Impact of Parallel Export on COVID-19 Pharmaceutical

The UK government has banned the parallel export and “hoarding” of three drugs being used to treat coronavirus patients in China in anticipation of shortages in Britain following the Covid-19 pandemic.

The export of the US-based AbbVie’s Kaletra / Aluvia, a combination lopinavir and ritonavir, the generic drug chloroquine phosphate and the generic drug hydroxychloroquine is being restricted to meet the needs of UK patients, the government said.

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Hydroxychloroquine was placed on the restricted list from 14 March and Kaletra and chloroquine phosphate were added on 26 February.

The three drugs are marketed for other indications but are being administered to Covid-19 patients in clinical trials in China. For a list of Covid-19 clinical trials, search the GlobalData Pharma Intelligence Center Clinical Trials database.

Kaletra is a small-molecule, fixed-dose combination antiviral drug marketed in the EU, US and other regions in combination with other antiretroviral agents for human immunodeficiency virus (HIV). It is under investigation in 16 ongoing or planned clinical trials for Covid-19 in China, according to the GlobalData Clinical Trials database. Kaletra is formulated as capsules, tablets, coated tablets, film-coated tablets and solution for oral route of administration.

Chloroquine phosphate is a generic antimalarial drug derived from quinolone, marketed in the UK by Alinter Ltd in Essex, Crescent Pharma Ltd in Hampshire and The Boots Company in Nottingham and by other companies in multiple other regions. It is in 10 trials for Covid-19 in China, including one in combination with Kaletra, as chloroquine phosphate is believed to have broad-spectrum antiviral activities, although it is not approved as an antiviral agent. It is formulated as a syrup for oral administration. Recipharm, based in Stockholm, Sweden, manufactures the drug under the brand name Klorokinfosfat RPH Pharma for marketing in Sweden by Astimex Pharma. In March, the chief medical officer (CMO) noted increased demand and said it is securing a supply of the product in case of demand suddenly rose.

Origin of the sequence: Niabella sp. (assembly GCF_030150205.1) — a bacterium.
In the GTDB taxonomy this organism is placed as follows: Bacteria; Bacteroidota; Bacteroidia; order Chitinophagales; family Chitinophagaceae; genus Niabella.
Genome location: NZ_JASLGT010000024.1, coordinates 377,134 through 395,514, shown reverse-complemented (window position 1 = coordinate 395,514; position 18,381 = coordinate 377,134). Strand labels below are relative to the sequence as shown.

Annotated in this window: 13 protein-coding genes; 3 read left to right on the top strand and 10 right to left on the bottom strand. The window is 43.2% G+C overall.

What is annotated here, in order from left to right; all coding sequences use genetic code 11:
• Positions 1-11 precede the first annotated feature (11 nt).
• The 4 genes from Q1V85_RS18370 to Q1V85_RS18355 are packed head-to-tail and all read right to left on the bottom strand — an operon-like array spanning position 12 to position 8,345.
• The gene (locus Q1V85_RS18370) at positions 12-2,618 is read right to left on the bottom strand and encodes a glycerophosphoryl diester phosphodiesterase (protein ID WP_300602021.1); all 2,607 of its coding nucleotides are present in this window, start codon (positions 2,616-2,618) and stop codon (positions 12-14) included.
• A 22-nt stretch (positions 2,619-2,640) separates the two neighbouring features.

Hydroxychloroquine is an aminoquinoline derivative which acts as an anti-infective and antirheumatic agent. It is marketed for rheumatoid arthritis, discoid and systemic lupus erythematosus and juvenile idiopathic arthritis and is manufactured as film-coated tablets for oral administration.

What Is Parallel Export?

Parallel exporting is when wholesalers buy medicines already placed on the market in the UK to sell them in another country in the European Economic Area (EEA). Parallel exporting and hoarding of medicines by wholesale dealers can create or worsen medicine shortages.

UK wholesalers and drug companies will be allowed to export Kaletra and chloroquine phosphate and other medicines restricted for parallel export if they were originally manufactured with the intention to export to foreign markets.

Additionally, wholesalers can continue to stockpile drugs if it is part of arrangements agreed with marketing authorisation holders and this will not be considered hoarding by the government. This includes companies building up Brexit stockpiles at the request of the UK Department of Health and Social Care (DHSC).

If wholesalers break the restrictions, they risk regulatory action by the Medicines and Healthcare products Regulatory Authority (MHRA). Wholesalers’ licences could be suspended and continued breaches could be prosecuted as a criminal offence.

Brexit Restrictions

The UK government also added azathioprine, in its tablet form only, to its list of medicines that cannot be parallel exported on 26 February. The generic drug is a purine derivative that acts as an immunosuppressant and is marketed for preventing the rejection of kidney transplants and for rheumatoid arthritis. It is not being studied in coronavirus trials. UK suppliers of azathioprine 25mg tablets went temporarily out of stock in January 2020.

The government placed restrictions on parallel export and hoarding of 30 other medicines in October and November 2019 in anticipation of Brexit-related shortages. These include multiple hormones, such as conjugated estrogens, estradiol, levonorgestrel and progesterone, as well as adrenaline and hepatitis and pneumococcal vaccines.